The Architecture of the End
Living in Shin Megami Tensei III: Nocturne’s beautiful hellscape
When the Conception occurs, Tokyo is transformed. Bound to an event triggered by a sinister death cult, Tokyo’s transformation is not one of total hell, but of a twisted resolve that churns out an amalgamation of modernity called the Vortex World. Filled with demons, bizarre characters and a twisted landscape, the Vortex World’s most defining characteristic is not its traditionalist post-apocalyptic factors but its anti-humanist architecture, a parade of surrealist geometry that is both fascinating and horrifying.
The Shape of the Afterlife
The Shin Megami Tensei series loosely defines itself by a shared musculature, much in the same fashion as Final Fantasy. Where Final Fantasy titles separate themselves by narrative and character, the mainline SMT games do have narrative connective tissue, though this may not be obvious to your casual player. Playing any other entry in the series is not a required ticket for entry into Nocturne’s hellscape, though the enriched lore and demons might be familiar to players who only have some experience with the spin-off Persona titles. What is effectively unique and defining about the mainline SMT games are their intense difficulty and vague, abstract narratives.
Nocturne prides itself in these abstractions, being a game that doesn’t seem to have much interest in story coherence but instead leaves it up to the player to follow paths based on Reason, or the choice of any sentient being that can affect the actual physical reality of the world. Reason is a hidden mechanic in the SMT titles, useful only for achieving multiple endings and seeing how things might end up if certain characters have their way in the world. In Nocturne, the protagonist Demi-Fiend has many different paths to choose from as the twisted, labyrinthine Vortex World does its best to erase them from existence.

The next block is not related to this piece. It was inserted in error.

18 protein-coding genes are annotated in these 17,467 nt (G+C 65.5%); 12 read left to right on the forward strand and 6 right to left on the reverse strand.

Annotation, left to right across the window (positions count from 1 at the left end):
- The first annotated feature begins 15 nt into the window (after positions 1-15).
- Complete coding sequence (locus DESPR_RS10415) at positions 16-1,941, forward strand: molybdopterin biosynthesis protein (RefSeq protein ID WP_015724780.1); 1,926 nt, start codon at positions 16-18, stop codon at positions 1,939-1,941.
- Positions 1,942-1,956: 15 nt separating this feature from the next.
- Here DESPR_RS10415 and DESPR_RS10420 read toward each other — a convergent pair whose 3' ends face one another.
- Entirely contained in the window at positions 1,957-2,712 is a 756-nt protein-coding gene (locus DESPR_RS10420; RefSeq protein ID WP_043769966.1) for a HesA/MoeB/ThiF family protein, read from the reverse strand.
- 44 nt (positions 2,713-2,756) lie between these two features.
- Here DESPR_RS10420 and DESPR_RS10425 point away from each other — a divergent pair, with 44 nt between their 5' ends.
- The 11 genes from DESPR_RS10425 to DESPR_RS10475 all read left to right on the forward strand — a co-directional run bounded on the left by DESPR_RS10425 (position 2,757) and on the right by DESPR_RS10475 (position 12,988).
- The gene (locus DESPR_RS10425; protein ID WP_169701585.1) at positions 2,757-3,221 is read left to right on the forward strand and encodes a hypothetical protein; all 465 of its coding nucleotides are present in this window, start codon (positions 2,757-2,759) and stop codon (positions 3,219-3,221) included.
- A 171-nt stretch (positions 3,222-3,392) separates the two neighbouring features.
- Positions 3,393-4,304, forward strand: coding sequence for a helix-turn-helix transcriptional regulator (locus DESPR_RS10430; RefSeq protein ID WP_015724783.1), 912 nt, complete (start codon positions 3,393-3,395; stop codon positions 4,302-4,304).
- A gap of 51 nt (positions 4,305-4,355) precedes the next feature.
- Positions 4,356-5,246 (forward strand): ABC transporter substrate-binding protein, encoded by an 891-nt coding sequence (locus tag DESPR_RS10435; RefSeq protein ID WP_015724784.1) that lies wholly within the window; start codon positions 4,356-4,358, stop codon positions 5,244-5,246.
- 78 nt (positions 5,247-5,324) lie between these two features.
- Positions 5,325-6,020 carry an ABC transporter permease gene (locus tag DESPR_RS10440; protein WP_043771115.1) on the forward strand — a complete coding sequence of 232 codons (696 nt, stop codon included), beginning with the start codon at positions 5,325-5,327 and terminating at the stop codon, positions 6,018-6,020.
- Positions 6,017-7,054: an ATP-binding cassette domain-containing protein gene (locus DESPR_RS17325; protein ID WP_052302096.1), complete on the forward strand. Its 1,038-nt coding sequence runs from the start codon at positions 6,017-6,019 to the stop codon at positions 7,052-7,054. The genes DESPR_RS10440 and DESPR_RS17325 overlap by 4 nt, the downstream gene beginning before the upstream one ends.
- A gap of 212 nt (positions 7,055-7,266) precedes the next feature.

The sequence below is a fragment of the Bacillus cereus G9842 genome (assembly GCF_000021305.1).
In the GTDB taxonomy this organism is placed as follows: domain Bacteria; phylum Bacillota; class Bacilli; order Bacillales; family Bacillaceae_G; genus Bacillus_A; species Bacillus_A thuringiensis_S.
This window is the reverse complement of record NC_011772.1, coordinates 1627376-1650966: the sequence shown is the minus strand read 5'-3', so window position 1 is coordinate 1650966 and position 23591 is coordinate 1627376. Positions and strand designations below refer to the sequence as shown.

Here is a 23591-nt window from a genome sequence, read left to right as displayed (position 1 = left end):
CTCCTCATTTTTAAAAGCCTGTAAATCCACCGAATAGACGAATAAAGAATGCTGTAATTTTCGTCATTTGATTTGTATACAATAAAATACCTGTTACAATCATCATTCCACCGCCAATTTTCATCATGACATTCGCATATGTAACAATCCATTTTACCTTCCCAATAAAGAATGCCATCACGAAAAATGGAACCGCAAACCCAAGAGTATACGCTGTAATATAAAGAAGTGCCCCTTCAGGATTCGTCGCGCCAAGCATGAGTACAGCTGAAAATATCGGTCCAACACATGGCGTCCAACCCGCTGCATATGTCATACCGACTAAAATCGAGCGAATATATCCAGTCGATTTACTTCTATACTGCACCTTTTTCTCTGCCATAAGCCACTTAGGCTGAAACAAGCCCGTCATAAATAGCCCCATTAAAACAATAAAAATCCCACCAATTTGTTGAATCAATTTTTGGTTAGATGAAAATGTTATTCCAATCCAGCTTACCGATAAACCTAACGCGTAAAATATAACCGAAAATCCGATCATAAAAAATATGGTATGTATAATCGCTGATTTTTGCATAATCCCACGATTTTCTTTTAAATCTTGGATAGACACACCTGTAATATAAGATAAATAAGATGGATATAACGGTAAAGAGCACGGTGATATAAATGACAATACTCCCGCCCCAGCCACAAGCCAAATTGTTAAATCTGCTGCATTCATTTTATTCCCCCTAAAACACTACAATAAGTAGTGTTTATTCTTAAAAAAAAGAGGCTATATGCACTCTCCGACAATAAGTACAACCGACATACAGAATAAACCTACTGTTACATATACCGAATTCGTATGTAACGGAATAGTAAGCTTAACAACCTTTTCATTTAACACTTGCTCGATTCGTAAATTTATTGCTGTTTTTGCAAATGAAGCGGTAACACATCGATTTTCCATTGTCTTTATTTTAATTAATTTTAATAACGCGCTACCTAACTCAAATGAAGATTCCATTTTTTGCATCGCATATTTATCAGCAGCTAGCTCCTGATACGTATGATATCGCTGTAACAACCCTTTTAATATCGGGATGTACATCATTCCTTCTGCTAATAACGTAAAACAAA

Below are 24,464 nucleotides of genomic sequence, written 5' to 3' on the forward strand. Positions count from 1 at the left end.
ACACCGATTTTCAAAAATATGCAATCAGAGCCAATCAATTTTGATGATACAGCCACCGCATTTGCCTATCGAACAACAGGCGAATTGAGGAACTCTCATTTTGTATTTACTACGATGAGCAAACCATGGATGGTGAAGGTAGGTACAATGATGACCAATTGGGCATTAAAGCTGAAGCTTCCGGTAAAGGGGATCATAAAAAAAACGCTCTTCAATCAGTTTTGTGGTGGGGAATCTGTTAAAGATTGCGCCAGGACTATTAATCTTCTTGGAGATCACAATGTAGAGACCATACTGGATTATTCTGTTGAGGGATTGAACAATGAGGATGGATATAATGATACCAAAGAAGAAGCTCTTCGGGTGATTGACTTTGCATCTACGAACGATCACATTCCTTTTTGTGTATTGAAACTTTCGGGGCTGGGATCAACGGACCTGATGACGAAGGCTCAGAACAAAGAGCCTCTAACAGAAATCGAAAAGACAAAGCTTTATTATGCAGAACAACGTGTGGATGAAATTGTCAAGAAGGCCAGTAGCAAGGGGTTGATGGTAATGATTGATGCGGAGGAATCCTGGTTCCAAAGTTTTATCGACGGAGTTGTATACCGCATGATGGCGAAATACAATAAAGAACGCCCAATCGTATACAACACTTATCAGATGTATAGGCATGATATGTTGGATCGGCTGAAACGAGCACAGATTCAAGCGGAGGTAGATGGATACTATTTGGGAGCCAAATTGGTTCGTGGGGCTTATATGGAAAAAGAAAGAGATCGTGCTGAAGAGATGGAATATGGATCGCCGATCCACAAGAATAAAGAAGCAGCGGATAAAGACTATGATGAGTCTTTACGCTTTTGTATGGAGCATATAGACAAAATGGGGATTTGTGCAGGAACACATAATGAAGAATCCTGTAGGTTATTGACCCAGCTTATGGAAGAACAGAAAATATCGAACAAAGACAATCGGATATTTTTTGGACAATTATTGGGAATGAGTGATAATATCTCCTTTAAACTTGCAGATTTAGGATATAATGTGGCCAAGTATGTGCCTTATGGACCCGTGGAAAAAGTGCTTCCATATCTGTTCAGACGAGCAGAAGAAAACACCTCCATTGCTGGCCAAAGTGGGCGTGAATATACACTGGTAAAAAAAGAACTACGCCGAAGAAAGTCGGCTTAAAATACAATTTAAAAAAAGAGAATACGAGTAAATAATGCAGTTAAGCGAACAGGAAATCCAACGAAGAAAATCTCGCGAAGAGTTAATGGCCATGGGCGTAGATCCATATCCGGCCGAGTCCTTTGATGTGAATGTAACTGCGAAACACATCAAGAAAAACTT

Desire and Design
While much of Nocturne is traditionalist in the best sense of your tried-and-true RPG, it is the design of the Vortex World that truly stands out, a character all its own. Kazuma Kaneko’s art direction shines through in unending layers of cerebral coherence, the Vortex World a playground of demonic abstractions. Its geometry is both orderly and feral, the buildings and dungeons of Nocturne designed to cause frustration and pain, their rigidity as cruel and callous as the very demons the Demi-Fiend fights over and over and over again. It is in this callous architecture that Nocturne’s post-apocalyptic world defines itself, an image of hell on Earth that is as defining and memorable as Dante Alighieri’s Inferno.
There is an immediacy to Kaneko’s art and design, a rare talent whose style is so discernible that they jump off both page and screen. Those of us who have been enjoying SMT games for years have enjoyed his art to the point that separating Kaneko from the series feels impossible — his demons, especially, are iconic. Kazumo Kaneko has even worked as a guest artist for Devil May Cry 3, designing the game’s arresting Devil Trigger forms for Dante and Vergil, as well as working as a guest mechanical and character designer for the Orbital Frames in Zone of the Enders: The 2nd Runner. There is a sharp, solid aspect of Kaneko’s art that adds great depth to any game that features otherworldly monsters and demons.
There is a cold stoicism to Kaneko’s work, which may initially seem counterintuitive to that of demonic design, but this is where Nocturne’s infernal architecture becomes defining. Brutal towers, striking obelisks, ruined cityscapes, and an almost child-like use of primary color mold the architecture of the Vortex World, subverting the expectations of the player that hell on Earth might be another cavernous landscape of lava beds and corpses. Kaneko’s post-apocalyptic wonderland would feel at home among the rigid corporate design of technical companies and startups, the robust use of simplistic geometric shapes striking against the cold nature of Nocturne’s transformed world.